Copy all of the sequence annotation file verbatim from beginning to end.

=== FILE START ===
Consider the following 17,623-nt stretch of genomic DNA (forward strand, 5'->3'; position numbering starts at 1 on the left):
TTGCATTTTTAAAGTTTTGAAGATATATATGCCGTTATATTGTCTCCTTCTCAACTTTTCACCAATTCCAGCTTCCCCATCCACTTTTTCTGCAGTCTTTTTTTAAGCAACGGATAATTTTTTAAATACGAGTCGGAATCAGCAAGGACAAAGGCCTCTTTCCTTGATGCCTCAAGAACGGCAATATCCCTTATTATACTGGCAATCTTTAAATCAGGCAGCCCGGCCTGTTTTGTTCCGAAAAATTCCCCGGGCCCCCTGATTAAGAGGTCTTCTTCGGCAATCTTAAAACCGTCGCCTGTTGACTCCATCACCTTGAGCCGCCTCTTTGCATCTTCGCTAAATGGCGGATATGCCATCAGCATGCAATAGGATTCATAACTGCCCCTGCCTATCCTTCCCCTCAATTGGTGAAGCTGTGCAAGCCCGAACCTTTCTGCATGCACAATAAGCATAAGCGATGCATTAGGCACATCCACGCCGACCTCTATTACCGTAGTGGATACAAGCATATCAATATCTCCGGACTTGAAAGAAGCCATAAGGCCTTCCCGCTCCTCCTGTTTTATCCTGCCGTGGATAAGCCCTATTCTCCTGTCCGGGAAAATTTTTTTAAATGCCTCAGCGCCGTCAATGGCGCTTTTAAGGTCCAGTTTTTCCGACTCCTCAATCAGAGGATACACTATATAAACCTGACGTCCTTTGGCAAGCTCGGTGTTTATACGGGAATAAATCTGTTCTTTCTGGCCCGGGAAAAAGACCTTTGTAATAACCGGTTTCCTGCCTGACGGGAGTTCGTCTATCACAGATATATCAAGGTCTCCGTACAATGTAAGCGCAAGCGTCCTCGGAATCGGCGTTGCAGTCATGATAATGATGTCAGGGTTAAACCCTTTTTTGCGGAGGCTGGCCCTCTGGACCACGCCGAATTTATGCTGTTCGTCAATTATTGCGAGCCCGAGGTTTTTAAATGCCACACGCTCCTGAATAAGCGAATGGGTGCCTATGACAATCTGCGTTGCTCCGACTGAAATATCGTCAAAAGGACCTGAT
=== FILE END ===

Consider the following 17,623-nt stretch of genomic DNA (forward strand, 5'->3'; position numbering starts at 1 on the left):
TTGCATTTTTAAAGTTTTGAAGATATATATGCCGTTATATTGTCTCCTTCTCAACTTTTCACCAATTCCAGCTTCCCCATCCACTTTTTCTGCAGTCTTTTTTTAAGCAACGGATAATTTTTTAAATACGAGTCGGAATCAGCAAGGACAAAGGCCTCTTTCCTTGATGCCTCAAGAACGGCAATATCCCTTATTATACTGGCAATCTTTAAATCAGGCAGCCCGGCCTGTTTTGTTCCGAAAAATTCCCCGGGCCCCCTGATTAAGAGGTCTTCTTCGGCAATCTTAAAACCGTCGCCTGTTGACTCCATCACCTTGAGCCGCCTCTTTGCATCTTCGCTAAATGGCGGATATGCCATCAGCATGCAATAGGATTCATAACTGCCCCTGCCTATCCTTCCCCTCAATTGGTGAAGCTGTGCAAGCCCGAACCTTTCTGCATGCACAATAAGCATAAGCGATGCATTAGGCACATCCACGCCGACCTCTATTACCGTAGTGGATACAAGCATATCAATATCTCCGGACTTGAAAGAAGCCATAAGGCCTTCCCGCTCCTCCTGTTTTATCCTGCCGTGGATAAGCCCTATTCTCCTGTCCGGGAAAATTTTTTTAAATGCCTCAGCGCCGTCAATGGCGCTTTTAAGGTCCAGTTTTTCCGACTCCTCAATCAGAGGATACACTATATAAACCTGACGTCCTTTGGCAAGCTCGGTGTTTATACGGGAATAAATCTGTTCTTTCTGGCCCGGGAAAAAGACCTTTGTAATAACCGGTTTCCTGCCTGACGGGAGTTCGTCTATCACAGATATATCAAGGTCTCCGTACAATGTAAGCGCAAGCGTCCTCGGAATCGGCGTTGCAGTCATGATAATGATGTCAGGGTTAAACCCTTTTTTGCGGAGGCTGGCCCTCTGGACCACGCCGAATTTATGCTGTTCGTCAATTATTGCGAGCCCGAGGTTTTTAAATGCCACACGCTCCTGAATAAGCGAATGGGTGCCTATGACAATCTGCGTTGCTCCGACTGAAATATCGTCAAAAGGACCTGAT